I’ve come to see that the problem—my lack of faith, my passionless heart, and my struggle to surrender—came from a fundamental deficiency in my vision of God. The God I imagined in my heart was not the same God who reveals himself through the Scriptures. I had traded the true God for a much smaller version.

I hadn’t done this intentionally. I didn’t have an idol shrine set up in my basement, nor was I cutting out sections of the New Testament like Thomas Jefferson famously did. I acknowledged the truthfulness of every sentence of Scripture. But in my heart I assumed the God behind it all was only a slightly bigger, slightly smarter, slightly better version of me. I thought he would act in ways I could comprehend and easily follow. When I couldn’t, it made me wonder if he existed at all.

I am, in part, the product of a Christian culture that has fostered and promoted a small, domesticated view of God. The Western Christianity in which I have been immersed focuses on the practicality of faith. We present God as the best way to a happy and prosperous life. We show how God is the best explanation for unanswered questions and the best means to the life we desire. Our worship services seem more like pep rallies accompanied by practical tips for living than encounters with the living God who stands beyond time and whose presence is indescribably glorious. These shallow glimpses of God are fine as long as our faith remains untested, but they are utterly insufficient in the midst of serious questioning or intense suffering.

Ironically, our “diminished” God feels, for a while, easier to believe in. He acts in ways we can understand, explain, predict, and even control. He rarely offends us, so we are not embarrassed to talk about him with our friends. He helps us find our meaning and purpose. We think everyone should give him a try.

But in the end such a God cannot sustain faith. He cannot account for the complexities of creation or the mysteries of suffering. He’ll never incite passion, devotion, or worship. He’s too small. “A god small enough to be understood,” the British philosopher Evelyn Underhill observed, will never be “big enough to be worshipped.”

Furthermore, my small view of God kept me from grasping how wicked my sin against him actually was and what an act of mercy it was for him to save me. I confessed, of course, that I was a sinner in need of grace, but I didn’t sense, deep in my heart, my desperate need for mercy. I raged against the concept of hell because I didn’t think I really deserved it—and if I didn’t really deserve it, why did anyone else? So, like the Pharisees who scoffed at the forgiven prostitute weeping with love at Jesus’s feet, I didn’t love God that much because—like them—deep down I didn’t think I had been forgiven of that much (Luke 7:47).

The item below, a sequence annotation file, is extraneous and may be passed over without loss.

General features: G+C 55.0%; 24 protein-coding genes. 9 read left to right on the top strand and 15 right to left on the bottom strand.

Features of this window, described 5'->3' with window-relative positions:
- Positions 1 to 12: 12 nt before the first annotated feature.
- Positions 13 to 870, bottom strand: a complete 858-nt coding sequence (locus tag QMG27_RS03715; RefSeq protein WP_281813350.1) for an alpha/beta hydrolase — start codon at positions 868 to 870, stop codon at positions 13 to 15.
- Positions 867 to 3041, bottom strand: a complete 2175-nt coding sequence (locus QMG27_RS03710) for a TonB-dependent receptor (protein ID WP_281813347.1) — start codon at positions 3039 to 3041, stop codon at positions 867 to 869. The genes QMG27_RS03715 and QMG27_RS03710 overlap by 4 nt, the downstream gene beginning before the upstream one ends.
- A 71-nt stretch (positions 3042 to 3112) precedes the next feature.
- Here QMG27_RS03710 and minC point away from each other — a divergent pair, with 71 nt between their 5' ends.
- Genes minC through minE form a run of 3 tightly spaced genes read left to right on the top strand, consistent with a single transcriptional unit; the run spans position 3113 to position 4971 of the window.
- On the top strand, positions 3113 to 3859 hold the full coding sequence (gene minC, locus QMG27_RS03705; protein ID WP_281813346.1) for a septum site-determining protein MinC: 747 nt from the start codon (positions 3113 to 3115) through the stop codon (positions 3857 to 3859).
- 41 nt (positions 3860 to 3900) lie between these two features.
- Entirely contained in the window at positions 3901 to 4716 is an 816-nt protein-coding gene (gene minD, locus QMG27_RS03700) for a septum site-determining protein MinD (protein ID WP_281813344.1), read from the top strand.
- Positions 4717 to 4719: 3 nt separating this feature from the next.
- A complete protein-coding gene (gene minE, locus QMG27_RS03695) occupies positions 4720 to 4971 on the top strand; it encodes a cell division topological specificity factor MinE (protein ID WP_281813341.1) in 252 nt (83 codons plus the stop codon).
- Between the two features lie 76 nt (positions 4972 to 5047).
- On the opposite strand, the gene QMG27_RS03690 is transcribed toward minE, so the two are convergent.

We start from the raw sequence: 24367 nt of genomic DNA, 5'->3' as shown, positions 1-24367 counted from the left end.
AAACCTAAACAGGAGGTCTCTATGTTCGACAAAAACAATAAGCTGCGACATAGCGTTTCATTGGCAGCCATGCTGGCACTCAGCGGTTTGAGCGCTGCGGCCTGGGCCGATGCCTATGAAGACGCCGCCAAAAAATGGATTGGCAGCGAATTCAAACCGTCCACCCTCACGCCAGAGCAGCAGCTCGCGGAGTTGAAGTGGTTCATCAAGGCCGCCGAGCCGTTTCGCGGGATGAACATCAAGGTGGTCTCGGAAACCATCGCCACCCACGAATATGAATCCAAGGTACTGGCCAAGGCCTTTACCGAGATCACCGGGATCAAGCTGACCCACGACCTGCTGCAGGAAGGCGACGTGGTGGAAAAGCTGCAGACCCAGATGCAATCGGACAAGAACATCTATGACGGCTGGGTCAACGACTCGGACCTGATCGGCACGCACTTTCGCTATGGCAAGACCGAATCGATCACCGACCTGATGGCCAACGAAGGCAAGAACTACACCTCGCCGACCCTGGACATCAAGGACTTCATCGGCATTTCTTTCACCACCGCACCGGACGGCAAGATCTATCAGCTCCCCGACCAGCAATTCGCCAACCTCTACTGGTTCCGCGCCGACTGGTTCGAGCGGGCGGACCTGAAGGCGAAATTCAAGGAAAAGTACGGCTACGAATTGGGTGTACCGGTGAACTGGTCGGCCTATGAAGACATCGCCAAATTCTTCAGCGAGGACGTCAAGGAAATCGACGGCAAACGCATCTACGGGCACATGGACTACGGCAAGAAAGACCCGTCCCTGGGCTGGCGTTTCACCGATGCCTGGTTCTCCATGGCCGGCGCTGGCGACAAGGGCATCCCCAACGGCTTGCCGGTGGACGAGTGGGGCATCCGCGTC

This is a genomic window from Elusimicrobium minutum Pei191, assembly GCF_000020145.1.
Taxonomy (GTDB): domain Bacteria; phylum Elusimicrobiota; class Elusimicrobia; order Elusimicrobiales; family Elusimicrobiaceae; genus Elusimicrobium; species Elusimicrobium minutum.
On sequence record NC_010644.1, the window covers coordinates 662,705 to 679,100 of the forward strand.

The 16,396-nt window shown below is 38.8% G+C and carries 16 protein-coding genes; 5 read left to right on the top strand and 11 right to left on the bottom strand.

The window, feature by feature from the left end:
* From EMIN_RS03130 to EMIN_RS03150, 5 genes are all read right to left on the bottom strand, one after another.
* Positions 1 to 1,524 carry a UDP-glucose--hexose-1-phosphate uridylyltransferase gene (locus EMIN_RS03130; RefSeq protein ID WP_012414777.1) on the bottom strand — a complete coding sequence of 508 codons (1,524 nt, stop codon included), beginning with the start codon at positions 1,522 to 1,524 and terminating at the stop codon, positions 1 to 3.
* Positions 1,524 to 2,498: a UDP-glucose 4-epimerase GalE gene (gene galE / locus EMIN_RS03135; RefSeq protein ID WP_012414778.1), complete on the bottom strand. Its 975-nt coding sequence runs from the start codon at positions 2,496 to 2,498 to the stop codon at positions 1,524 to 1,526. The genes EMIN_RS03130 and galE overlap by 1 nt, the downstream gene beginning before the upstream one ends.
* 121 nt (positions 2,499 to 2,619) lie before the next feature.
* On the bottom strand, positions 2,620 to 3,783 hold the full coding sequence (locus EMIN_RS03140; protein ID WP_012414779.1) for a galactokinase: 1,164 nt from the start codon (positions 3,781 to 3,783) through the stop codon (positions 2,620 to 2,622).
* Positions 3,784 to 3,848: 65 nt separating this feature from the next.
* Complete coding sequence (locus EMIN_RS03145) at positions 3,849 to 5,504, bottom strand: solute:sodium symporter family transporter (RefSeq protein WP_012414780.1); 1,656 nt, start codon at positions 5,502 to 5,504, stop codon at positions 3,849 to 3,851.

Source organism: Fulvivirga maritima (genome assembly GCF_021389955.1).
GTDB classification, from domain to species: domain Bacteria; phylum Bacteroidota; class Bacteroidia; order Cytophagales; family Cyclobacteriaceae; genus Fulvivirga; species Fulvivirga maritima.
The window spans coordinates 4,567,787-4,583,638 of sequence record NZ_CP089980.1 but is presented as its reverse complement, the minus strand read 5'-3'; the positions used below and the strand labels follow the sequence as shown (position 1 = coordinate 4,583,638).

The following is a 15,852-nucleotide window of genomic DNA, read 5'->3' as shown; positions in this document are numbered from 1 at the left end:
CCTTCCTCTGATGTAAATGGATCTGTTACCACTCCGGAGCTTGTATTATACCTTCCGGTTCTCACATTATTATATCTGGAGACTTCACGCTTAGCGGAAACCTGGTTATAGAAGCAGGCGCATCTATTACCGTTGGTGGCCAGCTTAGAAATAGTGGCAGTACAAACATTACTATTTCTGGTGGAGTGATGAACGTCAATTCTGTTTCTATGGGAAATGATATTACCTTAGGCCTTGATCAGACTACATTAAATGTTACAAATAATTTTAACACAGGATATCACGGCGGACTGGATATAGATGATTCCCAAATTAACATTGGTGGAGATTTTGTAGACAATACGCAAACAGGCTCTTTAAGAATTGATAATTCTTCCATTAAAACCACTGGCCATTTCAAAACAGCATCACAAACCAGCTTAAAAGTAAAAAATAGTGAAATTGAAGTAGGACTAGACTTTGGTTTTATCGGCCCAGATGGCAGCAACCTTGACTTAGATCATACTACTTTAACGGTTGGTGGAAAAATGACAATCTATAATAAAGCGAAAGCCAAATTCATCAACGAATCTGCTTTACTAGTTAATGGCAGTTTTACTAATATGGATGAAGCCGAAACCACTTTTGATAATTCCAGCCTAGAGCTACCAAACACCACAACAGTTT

Finally, because I thought of God as only a slightly bigger, slightly smarter version of me, I couldn’t accept that he might do things in ways I wouldn’t expect. Thus, I had a hard time believing that the love demonstrated at the cross was reflective of who he really was. If he really was loving, I surmised, there wouldn’t be Syrian refugees. His love at the cross didn’t move me because his magnificence in the heavens hadn’t humbled me.

The book of Proverbs says that the fear of God is the “beginning of knowledge” (Prov 1:7). That means that without a trembling awe before God’s majesty, we’ll never develop the ability to know him, much less love him. In other words, if we want to think properly about God, we must first stand properly humbled before him. The posture of humility is a prerequisite for faith. Until we have a sense of his magnitude, we won’t even be able to ask the right questions of him, much less receive his answers.

True worship is intimacy grounded in awe. Awe, which Solomon says must come first, stands silent before the awesomeness of God’s majesty. Only then can worship move to intimacy, which grows out of embracing how close this infinite God has brought himself to us in the cross. Only the two together, in the right order, lead to biblical faith. Only the two together will yield the emotion that fulfills the Great Commandment and fuel the passion that pursues the Great Commission.

As Tim Keller says, “If our prayer life discerns God only as lofty, it will be cold and fearful; if it discerns God only as a spirit of love, it will be sentimental.”3 However, when we behold God as he really is—the Creator greater than the cosmos and the Savior of the cross—we become trusting, passionate, confident, zealous worshipers.

J. D. Greear and David Jeremiah, Not God Enough: Why Your Small God Leads to Big Problems (Grand Rapids, MI: Zondervan, 2018).

We have just released a new Bible Study based on J.D. Greear’s newest book, Not God Enough. These lessons are available on Amazon, as well as a part of my Good Questions Have Groups Talking Subscription Service. Like Netflix for Bible Lessons, one low subscription gives you access to all our lessons–thousands of them. For a medium-sized church, lessons are as little as $10 per teacher per year.